Idjwi or Ijwi is an island in Lake Kivu, belonging to the Democratic Republic of the Congo. At 70 km in length and with an area of 340 km², it is the second largest inland island in Africa, and the tenth largest in the world. Idjwi is roughly equidistant between the DRC and Rwanda, with 10 to 15 kilometres separating its western shore from the DRC mainland and a similar distance between its eastern shore and the coastline of Rwanda. The island's southern tip, however, lies only 1 kilometre from a promontory of the Rwandan coast. Historically a clan-based society, Idjwi island became a kingdom in the late 18th century under the influence of the neighboring Kingdom of Rwanda. Idjwi lies within the Sud-Kivu province of the DRC. In 2009 the island was estimated to have a population of 203,000. This is a massive increase from the estimated population of 50,000 in 1983. Malnutrition is common, especially among children, and almost all of the population is dependent on subsistence agriculture.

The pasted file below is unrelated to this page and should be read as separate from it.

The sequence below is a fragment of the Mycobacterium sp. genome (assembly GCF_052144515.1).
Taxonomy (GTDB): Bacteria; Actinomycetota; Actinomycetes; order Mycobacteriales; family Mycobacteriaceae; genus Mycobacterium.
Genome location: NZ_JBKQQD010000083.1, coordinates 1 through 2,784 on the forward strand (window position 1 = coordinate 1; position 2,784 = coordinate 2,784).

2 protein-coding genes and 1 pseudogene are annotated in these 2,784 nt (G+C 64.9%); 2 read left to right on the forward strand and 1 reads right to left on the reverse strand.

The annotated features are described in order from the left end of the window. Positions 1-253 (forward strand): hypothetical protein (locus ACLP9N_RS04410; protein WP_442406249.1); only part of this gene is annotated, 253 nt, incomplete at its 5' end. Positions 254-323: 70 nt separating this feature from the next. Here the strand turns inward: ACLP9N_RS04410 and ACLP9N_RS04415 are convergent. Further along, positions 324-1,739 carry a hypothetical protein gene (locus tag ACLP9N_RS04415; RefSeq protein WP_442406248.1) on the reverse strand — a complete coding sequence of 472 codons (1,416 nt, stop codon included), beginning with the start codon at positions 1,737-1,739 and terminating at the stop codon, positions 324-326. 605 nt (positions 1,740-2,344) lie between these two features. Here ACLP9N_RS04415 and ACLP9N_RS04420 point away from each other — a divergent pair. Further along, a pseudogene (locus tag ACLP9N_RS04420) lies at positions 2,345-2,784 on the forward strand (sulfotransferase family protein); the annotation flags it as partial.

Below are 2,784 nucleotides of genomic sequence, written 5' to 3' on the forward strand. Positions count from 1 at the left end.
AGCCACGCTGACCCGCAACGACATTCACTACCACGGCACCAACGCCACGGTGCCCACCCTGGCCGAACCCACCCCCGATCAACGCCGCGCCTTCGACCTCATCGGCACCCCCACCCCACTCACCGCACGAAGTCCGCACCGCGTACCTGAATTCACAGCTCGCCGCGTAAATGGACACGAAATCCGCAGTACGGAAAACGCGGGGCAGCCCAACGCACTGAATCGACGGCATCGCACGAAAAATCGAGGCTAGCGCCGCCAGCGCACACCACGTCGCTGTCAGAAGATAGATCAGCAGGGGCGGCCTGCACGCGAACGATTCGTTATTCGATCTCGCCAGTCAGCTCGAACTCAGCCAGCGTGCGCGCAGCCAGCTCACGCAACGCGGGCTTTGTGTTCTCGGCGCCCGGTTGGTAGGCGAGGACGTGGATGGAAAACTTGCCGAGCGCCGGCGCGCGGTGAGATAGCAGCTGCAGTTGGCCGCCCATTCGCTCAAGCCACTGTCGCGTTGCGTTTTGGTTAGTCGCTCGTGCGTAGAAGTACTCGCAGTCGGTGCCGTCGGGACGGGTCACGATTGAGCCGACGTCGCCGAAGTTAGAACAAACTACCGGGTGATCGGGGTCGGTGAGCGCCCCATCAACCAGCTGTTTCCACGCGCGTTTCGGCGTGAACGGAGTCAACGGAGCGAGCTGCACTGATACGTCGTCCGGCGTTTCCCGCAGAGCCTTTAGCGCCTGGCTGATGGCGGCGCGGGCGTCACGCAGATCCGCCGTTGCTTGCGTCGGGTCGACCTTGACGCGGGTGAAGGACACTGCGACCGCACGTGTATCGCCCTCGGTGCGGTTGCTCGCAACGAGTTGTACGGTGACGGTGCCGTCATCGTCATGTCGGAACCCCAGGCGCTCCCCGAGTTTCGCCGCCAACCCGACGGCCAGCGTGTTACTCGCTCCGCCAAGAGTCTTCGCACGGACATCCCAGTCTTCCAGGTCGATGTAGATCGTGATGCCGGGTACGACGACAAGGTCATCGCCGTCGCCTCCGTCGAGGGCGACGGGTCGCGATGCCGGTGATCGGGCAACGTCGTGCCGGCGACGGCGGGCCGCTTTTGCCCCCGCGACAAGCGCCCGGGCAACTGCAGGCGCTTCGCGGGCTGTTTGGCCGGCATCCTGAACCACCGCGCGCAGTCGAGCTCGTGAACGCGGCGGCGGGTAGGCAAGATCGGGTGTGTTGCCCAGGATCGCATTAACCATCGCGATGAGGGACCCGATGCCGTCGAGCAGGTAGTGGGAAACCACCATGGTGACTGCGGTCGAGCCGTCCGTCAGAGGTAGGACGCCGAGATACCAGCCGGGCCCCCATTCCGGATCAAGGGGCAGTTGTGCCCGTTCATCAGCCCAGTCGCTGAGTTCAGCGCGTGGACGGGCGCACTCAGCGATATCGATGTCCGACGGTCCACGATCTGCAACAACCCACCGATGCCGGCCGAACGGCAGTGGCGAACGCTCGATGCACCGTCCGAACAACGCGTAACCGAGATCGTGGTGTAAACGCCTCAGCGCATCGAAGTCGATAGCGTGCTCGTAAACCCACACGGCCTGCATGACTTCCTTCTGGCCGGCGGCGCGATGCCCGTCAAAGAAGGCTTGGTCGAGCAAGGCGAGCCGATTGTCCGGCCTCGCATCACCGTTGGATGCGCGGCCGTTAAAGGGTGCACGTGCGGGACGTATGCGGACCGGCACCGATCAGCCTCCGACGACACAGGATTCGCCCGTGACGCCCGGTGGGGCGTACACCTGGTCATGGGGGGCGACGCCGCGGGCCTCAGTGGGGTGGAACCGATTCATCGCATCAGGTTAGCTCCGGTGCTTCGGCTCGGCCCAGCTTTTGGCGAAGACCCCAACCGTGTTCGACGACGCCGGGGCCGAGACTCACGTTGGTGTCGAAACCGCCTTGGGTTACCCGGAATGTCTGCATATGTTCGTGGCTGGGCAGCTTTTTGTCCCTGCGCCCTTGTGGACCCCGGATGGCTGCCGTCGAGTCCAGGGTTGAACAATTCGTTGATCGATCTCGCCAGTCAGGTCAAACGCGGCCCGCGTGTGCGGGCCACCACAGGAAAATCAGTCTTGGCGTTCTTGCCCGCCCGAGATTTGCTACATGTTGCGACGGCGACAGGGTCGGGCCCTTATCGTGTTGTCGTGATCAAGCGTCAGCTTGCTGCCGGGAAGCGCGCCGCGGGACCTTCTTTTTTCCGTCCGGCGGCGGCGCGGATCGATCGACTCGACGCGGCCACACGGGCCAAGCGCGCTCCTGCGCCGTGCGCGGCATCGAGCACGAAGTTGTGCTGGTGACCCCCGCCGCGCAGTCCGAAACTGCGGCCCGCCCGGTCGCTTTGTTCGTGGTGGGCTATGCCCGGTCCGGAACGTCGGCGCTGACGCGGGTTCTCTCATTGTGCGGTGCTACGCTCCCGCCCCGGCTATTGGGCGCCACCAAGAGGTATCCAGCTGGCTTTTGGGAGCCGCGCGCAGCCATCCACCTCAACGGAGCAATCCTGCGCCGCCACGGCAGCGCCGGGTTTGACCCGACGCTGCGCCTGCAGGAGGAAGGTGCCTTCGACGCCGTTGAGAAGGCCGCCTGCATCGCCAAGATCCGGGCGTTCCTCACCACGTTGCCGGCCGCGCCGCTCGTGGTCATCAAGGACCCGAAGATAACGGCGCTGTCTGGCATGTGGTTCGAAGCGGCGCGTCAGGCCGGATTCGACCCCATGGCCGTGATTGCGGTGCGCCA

Maiko National Park
Maiko National Park is a national park in the Democratic Republic of the Congo. It lies in one of the most remote forest areas of the country and covers 10,885 km². The park is divided into three sectors, straddling the states of Nord Kivu, Province Orientale and Maniema. Three of the country's spectacular endemic animals occur here: the Grauer's gorilla, the Okapi, and the Congo Peafowl. Maiko is also an important site for the conservation of the African forest elephant, eastern chimpanzee and the endemic aquatic genet.
The Lukaya is a river in the Democratic Republic of the Congo. Its source is located in the Crystal Mountains, from which it runs eastward through Bas-Congo, then runs into the banks of the Ndjili River. The rail line from Matadi to Kinshasa runs along the river valley for a time, passing to the south and then to the east of Kinshasa. At one point the river was the namesake of a district in the Congo Free State. Just to the south of Kinshasa, a small cascade on the river, the Petites Chutes de la Lukaya, is a gathering place for several tourist activities including the lake formed by the river valley, beaches and waterfalls, and the Lola Ya Bonobo Sanctuary of Kinshasa. This is located in the Mont Ngafula neighborhood, which the river runs through.